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Winter Music: Songs for Cold Weather

By Eamonn Morris in Arts & Culture

I find that during the winter, my musical preferences can change dramatically. The hard-driving, exciting music that I listen to during summer and fall just doesn’t seem to match the slow, quiet essence of winter. Music that would get me pumped to go out with friends on a summer evening simply will not work for a night with a good book and a cup of tea while snow falls softly and silently. If you’re feeling the need for some new music to match the season, you’re in luck- I’ve compiled a list of music from across genres that jives with cold weather and long nights. Enjoy!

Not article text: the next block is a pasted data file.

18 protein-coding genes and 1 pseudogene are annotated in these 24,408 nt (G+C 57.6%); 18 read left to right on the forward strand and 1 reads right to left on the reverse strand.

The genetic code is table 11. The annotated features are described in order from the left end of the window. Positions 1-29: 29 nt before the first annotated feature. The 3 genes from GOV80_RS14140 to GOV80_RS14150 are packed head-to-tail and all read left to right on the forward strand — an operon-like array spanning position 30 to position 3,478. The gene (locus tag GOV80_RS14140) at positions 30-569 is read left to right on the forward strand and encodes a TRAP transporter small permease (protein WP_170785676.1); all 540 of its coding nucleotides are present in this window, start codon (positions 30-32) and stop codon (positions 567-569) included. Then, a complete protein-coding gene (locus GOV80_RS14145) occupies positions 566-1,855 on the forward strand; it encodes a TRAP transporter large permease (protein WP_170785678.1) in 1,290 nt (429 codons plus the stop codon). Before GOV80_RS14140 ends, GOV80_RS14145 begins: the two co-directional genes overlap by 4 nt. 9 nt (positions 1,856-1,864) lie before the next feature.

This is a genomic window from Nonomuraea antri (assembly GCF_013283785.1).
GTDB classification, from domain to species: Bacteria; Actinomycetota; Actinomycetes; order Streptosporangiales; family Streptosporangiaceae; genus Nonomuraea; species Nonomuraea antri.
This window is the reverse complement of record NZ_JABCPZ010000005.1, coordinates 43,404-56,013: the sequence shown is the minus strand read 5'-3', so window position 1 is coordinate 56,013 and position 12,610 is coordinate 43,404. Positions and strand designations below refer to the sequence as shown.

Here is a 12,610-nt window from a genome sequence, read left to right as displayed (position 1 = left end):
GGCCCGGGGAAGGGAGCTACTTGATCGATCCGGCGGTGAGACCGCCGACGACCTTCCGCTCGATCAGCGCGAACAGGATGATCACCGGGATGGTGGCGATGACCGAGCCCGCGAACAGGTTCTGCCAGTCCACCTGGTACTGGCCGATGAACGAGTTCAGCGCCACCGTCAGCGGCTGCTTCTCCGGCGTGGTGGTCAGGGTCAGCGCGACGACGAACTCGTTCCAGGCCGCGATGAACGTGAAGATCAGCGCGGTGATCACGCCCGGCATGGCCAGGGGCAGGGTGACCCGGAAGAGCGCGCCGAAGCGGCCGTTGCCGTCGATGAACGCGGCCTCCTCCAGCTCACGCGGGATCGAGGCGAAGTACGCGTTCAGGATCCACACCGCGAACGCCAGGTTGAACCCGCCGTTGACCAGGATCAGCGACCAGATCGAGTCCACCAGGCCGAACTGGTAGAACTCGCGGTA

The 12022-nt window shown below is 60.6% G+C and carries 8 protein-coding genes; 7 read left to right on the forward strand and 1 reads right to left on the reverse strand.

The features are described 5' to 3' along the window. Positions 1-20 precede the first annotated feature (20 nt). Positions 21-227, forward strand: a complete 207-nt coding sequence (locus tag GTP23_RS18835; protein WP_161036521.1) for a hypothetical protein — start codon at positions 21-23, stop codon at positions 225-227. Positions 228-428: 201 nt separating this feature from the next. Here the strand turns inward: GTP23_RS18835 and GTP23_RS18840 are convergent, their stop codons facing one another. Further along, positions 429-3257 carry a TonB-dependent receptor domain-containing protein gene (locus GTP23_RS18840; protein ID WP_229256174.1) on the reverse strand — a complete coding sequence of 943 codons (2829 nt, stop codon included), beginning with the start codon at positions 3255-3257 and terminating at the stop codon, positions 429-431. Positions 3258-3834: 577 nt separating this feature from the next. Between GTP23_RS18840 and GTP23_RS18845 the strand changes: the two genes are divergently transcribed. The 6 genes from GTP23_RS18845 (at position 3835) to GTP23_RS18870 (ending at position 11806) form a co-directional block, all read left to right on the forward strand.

“Night Passage”-- Weather Report A lot of pump-up music evokes balmy nights on the town or by the pool. This jazz-fusion album takes a different route, offering up hard-driving electric bebop grooves that nonetheless seem to evoke winter nights in New York or Seattle. Check out “Port of Entry,” the album’s third track, where keyboardist Joe Zawinul’s keyboard evokes the foghorn of a ship approaching slowly in the night-- until drummer Peter Erskine pulls the rug out from under the listener by doubling the tempo. This is exciting music you don’t have to feel bad about listening to driving home in a blizzard. “UTP_” -- Ryuichi Sakamoto, Alva Noto, and Ensemble Modern When I first listened to this groundbreaking concert-work-cum-album, it instantly evoked a night at home alone with snow flying imperceptibly through the air outside. Noto’s grains of electronic ice swirl in the fog during certain movements, while the Ensemble Modern’s string section drones silently on underneath with all the headlong momentum of a sheet of ice. Turn this one on when you’ve got some time on your hands-- it’s over an hour in length and you won’t want to listen to it in pieces-- and if you want to match with the perfect stillness of a dark, cold night. “Kid A”-- Radiohead Cold, cloudy weather does things to people. “Kid A” is extremely demonstrative of this idea. On this landmark rock album, Radiohead used electronic textures to put together a cold, dark, eerie winter soundscape, wherein resides singer Thom Yorke’s manic and rather paranoid narrator, who spouts incoherent jargon while vast, incomprehensible sound-masses build themselves slowly around him in the icy air. It’s disturbing, but “Kid A” is an effective catharsis for any winter-induced existential dread you may be suffering from. “The Light That Fills The World”-- John Luther Adams There is no classical musician on earth who understands winter better than Luther Adams, who has resided in Alaska since the 1980s and cites the winter landscape of that State as his main inspiration. This work, along with a couple of others on an album of the same name, evoke a sight familiar to Colorado residents- the day after a big snow, when the sun shines behind a blue sky and the earth is white with fresh snow. Rolling mallet chords mix with more sustained sounds to create the beautiful chords that Adams is known for, all while eschewing the cloudy weather that is most often associated with the winter season. “Hejira”-- Joni Mitchell Mitchell’s seminal 1976 album chronicles a road trip from coast-to-coast, depicting drab, grey, and cold landscapes from across the country during its languid journey. “Furry Sings the Blues” depicts a decaying New Orleans; “Song For Sharon” soliloquizes about a foggy and wet New York; “Amelia” is set amid the southwestern deserts, where during the winter the low Sun saps the color from the already barren landscape. The album is filled with inner landscapes too-- the barren fields left after a failed romance. “Hejira” is the most heartfelt and introverted of any of the albums on its list, and is artfully crafted from start to finish.

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